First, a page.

Objectives: The objective of this study was to compare gold cup and hydrogel electrodes for frequency of electrode replacement, longevity of the original electrodes after initial placement, recording quality, and skin safety issues in long-term EEG studies in preterm neonates. Methods: We performed a prospective trial with newborns born at ≥23 weeks and ≤30 weeks of gestational age (GA). Two mirror image EEG electrode arrays were utilized on consecutive subjects, where gold cup electrodes alternated with hydrogel electrodes. Results: Our sample included 50 neonates with mean GA of 27 (±1) weeks. The mean recording time was 84 (±15) hours. No difference was present in the frequency of replacement of either type across the total recording time (p = 0.8). We collected the time at which electrodes were first replaced, and found that hydrogel electrodes showed a longer uninterrupted recording time of 28(±2) hours vs. 20(±2) hours for gold cup electrodes (p = 0.01). Recording quality was similar in either type (p = 0.2). None of the patients experienced significant skin irritation from a discrete electrode. Conclusion: Long-term EEG studies can be performed with either gold cup or hydrogel electrodes, validating the safety and quality of both electrode types. Significance: Hydrogel electrodes are a reasonable alternative for use in long-term EEG studies in preterm neonates.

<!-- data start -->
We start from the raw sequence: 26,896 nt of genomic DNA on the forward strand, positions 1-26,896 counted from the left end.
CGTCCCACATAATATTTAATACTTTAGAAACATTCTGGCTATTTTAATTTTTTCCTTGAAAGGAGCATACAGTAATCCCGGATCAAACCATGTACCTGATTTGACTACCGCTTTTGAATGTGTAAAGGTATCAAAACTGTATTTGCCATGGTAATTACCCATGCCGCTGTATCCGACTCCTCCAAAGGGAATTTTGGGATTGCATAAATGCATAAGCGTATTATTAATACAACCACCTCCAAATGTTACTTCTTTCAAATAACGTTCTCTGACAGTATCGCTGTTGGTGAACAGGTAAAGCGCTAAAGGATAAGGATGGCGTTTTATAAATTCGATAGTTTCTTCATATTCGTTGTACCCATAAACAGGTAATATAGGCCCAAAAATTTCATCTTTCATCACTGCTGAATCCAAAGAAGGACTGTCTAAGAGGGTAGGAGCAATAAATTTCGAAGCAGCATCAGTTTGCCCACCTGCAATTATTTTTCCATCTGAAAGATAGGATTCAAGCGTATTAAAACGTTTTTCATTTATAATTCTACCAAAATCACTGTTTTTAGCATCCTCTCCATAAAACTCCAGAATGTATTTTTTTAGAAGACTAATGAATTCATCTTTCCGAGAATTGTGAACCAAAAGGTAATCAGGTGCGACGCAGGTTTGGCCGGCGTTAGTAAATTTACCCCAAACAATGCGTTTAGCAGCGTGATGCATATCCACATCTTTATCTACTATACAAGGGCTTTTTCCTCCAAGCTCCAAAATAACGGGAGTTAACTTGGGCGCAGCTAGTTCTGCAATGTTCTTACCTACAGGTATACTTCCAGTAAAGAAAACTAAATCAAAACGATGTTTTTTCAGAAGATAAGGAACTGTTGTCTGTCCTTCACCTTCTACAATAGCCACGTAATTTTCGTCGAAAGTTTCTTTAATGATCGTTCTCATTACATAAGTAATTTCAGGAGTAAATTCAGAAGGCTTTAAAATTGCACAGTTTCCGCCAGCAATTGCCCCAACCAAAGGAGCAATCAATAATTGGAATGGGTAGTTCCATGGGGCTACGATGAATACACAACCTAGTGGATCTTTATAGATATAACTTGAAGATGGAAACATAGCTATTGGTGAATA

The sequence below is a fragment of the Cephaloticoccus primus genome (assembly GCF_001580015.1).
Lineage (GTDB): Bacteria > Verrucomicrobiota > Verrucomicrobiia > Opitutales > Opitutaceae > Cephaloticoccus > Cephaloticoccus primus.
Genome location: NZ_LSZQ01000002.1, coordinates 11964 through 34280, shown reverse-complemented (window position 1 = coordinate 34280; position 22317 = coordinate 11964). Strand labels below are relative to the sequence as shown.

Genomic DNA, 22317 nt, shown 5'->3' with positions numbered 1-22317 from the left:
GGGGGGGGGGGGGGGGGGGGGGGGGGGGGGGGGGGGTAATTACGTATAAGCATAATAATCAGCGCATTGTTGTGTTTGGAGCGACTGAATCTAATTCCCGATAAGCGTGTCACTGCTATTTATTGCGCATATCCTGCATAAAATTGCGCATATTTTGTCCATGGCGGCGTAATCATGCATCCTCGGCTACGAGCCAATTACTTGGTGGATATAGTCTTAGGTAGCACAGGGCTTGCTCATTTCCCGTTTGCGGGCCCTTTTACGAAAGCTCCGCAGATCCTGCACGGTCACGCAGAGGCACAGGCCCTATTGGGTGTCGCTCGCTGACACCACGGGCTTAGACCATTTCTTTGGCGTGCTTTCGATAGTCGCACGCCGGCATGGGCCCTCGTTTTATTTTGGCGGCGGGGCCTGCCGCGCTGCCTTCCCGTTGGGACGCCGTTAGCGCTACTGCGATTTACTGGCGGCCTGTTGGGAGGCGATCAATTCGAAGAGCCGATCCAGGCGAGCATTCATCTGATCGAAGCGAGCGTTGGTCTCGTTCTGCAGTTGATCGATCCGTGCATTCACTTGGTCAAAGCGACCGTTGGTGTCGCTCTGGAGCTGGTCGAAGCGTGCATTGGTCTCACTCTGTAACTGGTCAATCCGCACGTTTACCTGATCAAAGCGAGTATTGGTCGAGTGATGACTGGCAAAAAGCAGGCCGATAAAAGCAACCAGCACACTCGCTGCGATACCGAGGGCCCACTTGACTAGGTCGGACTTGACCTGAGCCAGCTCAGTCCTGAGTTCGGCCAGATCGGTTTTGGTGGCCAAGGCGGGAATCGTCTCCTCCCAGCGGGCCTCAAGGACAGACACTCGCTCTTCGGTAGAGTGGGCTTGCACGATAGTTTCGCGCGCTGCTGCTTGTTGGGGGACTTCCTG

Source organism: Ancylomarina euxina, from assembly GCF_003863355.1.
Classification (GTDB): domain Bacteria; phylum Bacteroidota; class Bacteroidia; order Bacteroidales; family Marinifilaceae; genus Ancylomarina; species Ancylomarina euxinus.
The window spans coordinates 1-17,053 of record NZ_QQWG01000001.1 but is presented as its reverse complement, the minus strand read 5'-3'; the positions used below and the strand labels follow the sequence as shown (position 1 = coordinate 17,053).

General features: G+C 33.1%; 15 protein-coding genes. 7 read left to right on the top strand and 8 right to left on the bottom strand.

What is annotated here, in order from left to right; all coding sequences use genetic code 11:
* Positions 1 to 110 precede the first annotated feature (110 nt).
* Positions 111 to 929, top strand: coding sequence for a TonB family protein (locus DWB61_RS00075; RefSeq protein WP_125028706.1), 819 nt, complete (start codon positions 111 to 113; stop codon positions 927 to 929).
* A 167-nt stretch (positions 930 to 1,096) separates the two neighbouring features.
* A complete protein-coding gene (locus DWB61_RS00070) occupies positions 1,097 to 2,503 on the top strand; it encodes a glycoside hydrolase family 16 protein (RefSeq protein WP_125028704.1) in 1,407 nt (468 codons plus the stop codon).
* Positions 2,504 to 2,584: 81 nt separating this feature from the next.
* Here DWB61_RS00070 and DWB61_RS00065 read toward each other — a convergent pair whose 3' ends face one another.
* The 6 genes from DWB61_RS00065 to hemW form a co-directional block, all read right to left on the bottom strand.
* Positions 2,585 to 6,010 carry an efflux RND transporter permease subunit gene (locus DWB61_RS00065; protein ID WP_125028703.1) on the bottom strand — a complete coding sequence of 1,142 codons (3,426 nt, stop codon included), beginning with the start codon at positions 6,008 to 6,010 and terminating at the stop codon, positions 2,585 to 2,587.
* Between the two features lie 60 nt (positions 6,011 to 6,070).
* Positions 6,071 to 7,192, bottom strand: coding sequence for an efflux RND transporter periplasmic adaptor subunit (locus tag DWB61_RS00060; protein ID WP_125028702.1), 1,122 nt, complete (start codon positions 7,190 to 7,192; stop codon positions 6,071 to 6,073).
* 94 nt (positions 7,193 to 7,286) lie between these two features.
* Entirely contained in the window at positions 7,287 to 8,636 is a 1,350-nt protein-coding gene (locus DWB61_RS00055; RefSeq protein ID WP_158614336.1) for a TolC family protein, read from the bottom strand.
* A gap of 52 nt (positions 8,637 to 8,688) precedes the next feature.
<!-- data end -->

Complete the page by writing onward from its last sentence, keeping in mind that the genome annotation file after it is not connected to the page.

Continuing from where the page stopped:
- Gold cup